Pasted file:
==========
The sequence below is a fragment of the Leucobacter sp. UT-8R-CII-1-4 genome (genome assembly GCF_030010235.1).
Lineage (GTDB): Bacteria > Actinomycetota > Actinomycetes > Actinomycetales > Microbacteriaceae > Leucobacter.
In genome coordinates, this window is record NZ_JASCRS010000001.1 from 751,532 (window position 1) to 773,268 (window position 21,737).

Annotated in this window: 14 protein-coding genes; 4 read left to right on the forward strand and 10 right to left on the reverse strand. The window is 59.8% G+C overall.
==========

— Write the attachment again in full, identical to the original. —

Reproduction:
The sequence below is a fragment of the Leucobacter sp. UT-8R-CII-1-4 genome (genome assembly GCF_030010235.1).
Lineage (GTDB): Bacteria > Actinomycetota > Actinomycetes > Actinomycetales > Microbacteriaceae > Leucobacter.
In genome coordinates, this window is record NZ_JASCRS010000001.1 from 751,532 (window position 1) to 773,268 (window position 21,737).

Annotated in this window: 14 protein-coding genes; 4 read left to right on the forward strand and 10 right to left on the reverse strand. The window is 59.8% G+C overall.